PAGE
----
Sunday, April 20, 2014

Boston Marathon 2014: The Day Before

To take the start line of the Boston Marathon, you need one thing and one thing alone.

It isn't the ability to run fast or fast relative to your peers.  That helps you qualify.

It isn't the ability to endure or persevere through pain.  That helps you train to finish.

Even if you are fast enough to qualify or have the pain tolerance to finish a marathon - Boston has one other requirement for entry.

Entry fee.  Flight.  Cab fares.  Hotel.  Dinners.  And bargain basement deals are not exactly common this weekend.

If you haven't qualified based on time, you can always find a way to get in, if you raise thousands for charity (but let me be clear - I have nothing against this - at least it is for a good cause).

Now, I have heard there are ways to do Boston on the cheap.  One solution I've heard is to stay in a fleabag motel out in New Hampshire and hitch a ride with a local running club.  Less extreme is to crash on a friend's couch in a studio apartment in the city, take the T to the bus pickup to the start.

I did not do either of these, so I have joined the sea of humanity at the Hilton near the Convention Center.  As one of the "barely qualified" types, I take no givens that I will get here again so I've sucked it up and forgotten all about the $$$ - no point letting that get me down and ruin the weekend after three honest attempts to try to qualify.  What is spent is spent.  Now time to enjoy it.

Flight:  we arrive at RDU airport and the group of passengers waiting for the airplane generally looks like the most fit selection of people I've ever seen on a single plane.  These days many people run, but this group looks particularly "fast" with their sinewy bodies and athletic jackets in various bright colors.  We all look like we haven't eaten a proper meal in weeks, when in reality, I feel like aside from running all I've done is eat this past winter.  I say hello to group of fellow runners from the Bull City Track Club.  When we arrive in Boston, we make plans to meet up at the expo.  Megan jokes that running is like high school and now "you're in with the cool kids and I'm the one holding you back."  In reality, Megan and her dad planned much of the weekend for me - dinner Saturday and Sunday, brunch today.  They seem to live for this type of stuff.  All I have to do is show up and run the damn thing.

Boston is buzzing this weekend as expected.  Runners are abound everywhere in this town.  We are easy to pick out of a crowd, we are all wearing Boston Marathon jackets in various colors from various years, mostly with the Adidas signature three stripes on the arms.  Last year's blue and yellow looks like the classic.  I feel like a n00b wearing this year's version - a bright orange jacket that will be great for directing traffic at some point in the future and ensures that I have little chance of getting run over by a car this weekend.  But I am sporting this thing proud all weekend long - if anything because it feels like New England - cool and windy, which will be great for running tomorrow, so long as the wind is at my back most of the race.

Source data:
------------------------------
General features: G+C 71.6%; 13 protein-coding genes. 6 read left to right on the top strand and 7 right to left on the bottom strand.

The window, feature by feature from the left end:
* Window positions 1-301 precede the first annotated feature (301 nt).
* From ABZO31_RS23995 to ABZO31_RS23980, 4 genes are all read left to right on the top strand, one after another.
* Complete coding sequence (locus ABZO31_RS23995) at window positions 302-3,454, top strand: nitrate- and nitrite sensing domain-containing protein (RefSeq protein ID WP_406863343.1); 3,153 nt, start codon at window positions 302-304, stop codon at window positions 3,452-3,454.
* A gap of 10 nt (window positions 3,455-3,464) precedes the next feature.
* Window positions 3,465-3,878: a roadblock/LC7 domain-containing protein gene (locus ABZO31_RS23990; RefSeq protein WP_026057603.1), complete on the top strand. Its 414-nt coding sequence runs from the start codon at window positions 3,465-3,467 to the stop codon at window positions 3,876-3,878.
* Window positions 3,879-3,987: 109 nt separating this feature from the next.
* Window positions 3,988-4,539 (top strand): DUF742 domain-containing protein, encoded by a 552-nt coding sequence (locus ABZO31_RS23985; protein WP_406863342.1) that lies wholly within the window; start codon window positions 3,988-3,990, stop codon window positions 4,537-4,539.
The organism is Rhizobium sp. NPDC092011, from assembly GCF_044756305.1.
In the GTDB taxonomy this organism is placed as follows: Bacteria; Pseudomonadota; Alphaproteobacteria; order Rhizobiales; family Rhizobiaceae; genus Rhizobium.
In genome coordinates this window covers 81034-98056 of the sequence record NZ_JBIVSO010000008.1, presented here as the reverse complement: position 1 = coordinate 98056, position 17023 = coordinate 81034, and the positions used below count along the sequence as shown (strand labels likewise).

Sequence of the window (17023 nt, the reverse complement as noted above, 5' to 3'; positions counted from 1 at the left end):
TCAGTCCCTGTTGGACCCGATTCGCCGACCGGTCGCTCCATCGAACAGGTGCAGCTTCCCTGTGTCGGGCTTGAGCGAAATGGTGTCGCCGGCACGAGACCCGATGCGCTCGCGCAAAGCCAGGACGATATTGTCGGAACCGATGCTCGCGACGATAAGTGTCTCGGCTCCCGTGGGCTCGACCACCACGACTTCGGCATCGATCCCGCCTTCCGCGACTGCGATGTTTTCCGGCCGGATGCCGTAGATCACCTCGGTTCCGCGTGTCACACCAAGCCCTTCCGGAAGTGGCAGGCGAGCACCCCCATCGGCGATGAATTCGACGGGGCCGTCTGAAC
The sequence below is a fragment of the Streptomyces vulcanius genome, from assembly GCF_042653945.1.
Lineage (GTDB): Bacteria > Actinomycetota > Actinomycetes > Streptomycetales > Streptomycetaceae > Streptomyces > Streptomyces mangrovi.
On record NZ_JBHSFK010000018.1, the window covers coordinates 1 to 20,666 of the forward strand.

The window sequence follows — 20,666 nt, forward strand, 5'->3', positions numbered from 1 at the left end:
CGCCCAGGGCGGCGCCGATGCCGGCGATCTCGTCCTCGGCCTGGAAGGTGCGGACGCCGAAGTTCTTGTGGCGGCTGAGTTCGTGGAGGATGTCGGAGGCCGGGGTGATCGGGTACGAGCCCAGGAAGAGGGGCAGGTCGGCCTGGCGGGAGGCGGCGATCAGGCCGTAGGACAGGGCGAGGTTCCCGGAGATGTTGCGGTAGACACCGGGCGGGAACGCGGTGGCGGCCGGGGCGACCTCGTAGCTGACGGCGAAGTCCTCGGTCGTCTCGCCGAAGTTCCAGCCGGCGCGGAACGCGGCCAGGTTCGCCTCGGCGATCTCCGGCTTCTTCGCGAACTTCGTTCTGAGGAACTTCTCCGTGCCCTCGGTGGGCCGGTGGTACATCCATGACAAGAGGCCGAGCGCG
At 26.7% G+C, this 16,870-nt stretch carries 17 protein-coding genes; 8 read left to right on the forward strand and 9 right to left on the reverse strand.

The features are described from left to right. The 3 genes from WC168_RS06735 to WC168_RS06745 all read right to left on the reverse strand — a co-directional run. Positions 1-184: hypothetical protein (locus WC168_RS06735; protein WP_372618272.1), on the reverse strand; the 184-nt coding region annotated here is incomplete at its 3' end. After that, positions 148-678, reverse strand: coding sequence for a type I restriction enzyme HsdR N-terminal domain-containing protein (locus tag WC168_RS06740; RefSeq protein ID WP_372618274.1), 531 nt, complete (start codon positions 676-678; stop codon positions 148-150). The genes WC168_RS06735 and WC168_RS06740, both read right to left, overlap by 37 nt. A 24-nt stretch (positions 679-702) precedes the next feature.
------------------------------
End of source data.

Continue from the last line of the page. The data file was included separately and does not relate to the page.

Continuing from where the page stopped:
Me at the expo with 36,000 of my closest friends
This year Adidas decided to go with the "visible from space" look

Naturally, it feels busy this weekend.  A halo of emotion with a slight bit of tension surrounds Boylston Street.  Having never been to this part of town before or run the race, I can still sense what last year's scene may have been like.  Mile 26 is an odd combination of relief, confusion, and pain in any large marathon event, and add a tragedy or massive disruption into the mix and it becomes absolute chaos.  If I have one hope for tomorrow's race, it is that it is a safe one for everyone involved.

Flags at half mast at Boylston and Hereford, the last turn of the race

Hunting for beets:  important order of business after dinner on Saturday was finding cans of beets.

My diet the last 5 marathons leading up to the race was something like this...

Shamrock 2001:  Red Bull, Chick Fil-A and cheap beer - limped to a 3:50

Chicago 2002:  Michelob Ultra and Atkins Diet until a massive carbo load the night before - went out like a rock star, staggered to a 3:17

Richmond 2009, New York 2010:  nothing special, lots of GU chomps during the race themselves, 3:25 and 3:09 respectively

Ridge to Bridge 2012:  IPA the night before, salt tablets and canned beets the day of, 3:01!

Clearly something worked in the last one (ok, maybe it was more the mileage and training), so I swear by hops, salt, and beets now.  We try the Trader Joes across the street - the store is swarming with hipster couples and runners late on Saturday evening - but have no success.  I am struck by an irrational fear that every other runner has caught onto the secret and have visions of a beet and banana shortage throughout the city - 36,000 runners swarming Boston like locusts devouring all the gluten free/organic/healthy food in town.  Thankfully we find a Shaws down the road and stock up, they had plenty of cans of beets left.  Nobody wants to eat them anyway.  They are pretty gross after all.

Prepared for burning 3000+ calories tomorrow

With less than day left, cans of beets in tow and good weather on the horizon, all is well.  Now I'm just staying off my feet and saving my energy for the course tomorrow.

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